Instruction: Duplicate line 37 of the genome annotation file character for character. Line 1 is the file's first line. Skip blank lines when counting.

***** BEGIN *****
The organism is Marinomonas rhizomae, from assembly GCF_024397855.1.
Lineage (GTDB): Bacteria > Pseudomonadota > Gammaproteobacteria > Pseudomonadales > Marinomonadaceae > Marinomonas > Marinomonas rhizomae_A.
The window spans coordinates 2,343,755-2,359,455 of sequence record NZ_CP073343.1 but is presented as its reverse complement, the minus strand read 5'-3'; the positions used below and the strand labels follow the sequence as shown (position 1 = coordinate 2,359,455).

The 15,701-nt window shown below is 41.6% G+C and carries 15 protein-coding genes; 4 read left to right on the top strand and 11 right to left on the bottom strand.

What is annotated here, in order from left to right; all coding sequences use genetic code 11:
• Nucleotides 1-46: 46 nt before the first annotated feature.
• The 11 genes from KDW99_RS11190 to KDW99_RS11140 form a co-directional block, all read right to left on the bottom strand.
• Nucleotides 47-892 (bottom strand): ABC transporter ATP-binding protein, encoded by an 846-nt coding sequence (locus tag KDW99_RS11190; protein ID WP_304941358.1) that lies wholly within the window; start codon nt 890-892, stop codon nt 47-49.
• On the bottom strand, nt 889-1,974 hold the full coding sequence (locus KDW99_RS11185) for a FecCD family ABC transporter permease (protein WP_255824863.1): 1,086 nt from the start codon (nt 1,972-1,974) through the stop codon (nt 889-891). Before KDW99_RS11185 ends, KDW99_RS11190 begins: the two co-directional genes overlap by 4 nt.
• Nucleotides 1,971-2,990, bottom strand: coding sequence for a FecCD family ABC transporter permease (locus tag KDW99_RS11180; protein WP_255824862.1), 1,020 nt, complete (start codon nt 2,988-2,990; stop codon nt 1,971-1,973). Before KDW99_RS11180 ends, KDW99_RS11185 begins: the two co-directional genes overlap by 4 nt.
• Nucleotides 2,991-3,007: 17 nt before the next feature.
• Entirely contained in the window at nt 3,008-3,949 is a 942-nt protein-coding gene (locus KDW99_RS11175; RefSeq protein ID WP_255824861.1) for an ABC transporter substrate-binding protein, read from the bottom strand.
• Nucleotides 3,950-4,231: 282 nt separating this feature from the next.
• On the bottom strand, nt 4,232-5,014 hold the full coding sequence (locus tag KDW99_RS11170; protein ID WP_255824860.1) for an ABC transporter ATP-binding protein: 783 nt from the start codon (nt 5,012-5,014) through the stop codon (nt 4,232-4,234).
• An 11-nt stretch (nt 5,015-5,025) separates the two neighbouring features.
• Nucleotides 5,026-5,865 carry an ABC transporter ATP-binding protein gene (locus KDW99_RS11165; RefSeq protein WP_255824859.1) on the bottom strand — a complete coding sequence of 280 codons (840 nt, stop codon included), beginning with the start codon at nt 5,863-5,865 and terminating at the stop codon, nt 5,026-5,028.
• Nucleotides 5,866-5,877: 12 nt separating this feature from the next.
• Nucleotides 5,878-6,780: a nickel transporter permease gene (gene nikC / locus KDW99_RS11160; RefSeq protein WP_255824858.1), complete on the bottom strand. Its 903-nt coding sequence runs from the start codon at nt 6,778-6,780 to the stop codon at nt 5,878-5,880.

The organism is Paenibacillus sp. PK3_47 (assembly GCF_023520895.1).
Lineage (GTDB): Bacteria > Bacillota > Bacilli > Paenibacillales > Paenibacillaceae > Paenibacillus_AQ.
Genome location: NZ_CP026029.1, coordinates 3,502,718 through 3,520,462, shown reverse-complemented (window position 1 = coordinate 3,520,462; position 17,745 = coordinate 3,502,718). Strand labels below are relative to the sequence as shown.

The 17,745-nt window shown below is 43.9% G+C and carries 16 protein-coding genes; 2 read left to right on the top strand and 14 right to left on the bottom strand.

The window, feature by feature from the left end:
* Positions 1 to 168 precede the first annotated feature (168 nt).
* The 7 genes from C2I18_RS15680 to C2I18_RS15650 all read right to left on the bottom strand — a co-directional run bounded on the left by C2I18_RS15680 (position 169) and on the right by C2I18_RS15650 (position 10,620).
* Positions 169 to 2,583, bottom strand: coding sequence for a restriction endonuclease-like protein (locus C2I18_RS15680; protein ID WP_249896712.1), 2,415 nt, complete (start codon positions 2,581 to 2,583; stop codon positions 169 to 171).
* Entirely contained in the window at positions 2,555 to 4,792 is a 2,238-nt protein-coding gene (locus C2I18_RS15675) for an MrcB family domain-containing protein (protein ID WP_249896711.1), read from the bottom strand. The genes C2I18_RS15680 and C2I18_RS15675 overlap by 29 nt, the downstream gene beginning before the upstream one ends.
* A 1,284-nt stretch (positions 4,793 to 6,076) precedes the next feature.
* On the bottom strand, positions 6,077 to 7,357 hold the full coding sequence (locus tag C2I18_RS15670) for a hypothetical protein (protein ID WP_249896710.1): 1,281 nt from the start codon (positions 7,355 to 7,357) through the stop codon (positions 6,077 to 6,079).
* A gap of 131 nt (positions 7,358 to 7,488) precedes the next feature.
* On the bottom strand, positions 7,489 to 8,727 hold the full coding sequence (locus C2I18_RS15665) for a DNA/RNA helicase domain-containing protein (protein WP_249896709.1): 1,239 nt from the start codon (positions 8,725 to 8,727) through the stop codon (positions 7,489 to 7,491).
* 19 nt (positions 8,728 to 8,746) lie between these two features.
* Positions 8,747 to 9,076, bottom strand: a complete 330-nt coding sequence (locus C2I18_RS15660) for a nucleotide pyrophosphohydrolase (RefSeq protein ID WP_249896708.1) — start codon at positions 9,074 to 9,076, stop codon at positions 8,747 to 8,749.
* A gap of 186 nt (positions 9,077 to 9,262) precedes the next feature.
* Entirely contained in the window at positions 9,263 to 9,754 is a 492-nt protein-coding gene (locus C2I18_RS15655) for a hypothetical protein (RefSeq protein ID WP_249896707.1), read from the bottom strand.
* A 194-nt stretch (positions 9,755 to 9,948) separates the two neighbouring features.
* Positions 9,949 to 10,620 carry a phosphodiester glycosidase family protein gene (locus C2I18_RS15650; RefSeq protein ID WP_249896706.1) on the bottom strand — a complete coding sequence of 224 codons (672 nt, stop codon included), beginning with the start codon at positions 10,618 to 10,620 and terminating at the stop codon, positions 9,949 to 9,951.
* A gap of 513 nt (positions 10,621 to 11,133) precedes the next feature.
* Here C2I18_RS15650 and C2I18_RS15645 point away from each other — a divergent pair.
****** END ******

* Positions 9,949 to 10,620 carry a phosphodiester glycosidase family protein gene (locus C2I18_RS15650; RefSeq protein ID WP_249896706.1) on the bottom strand — a complete coding sequence of 224 codons (672 nt, stop codon included), beginning with the start codon at positions 10,618 to 10,620 and terminating at the stop codon, positions 9,949 to 9,951.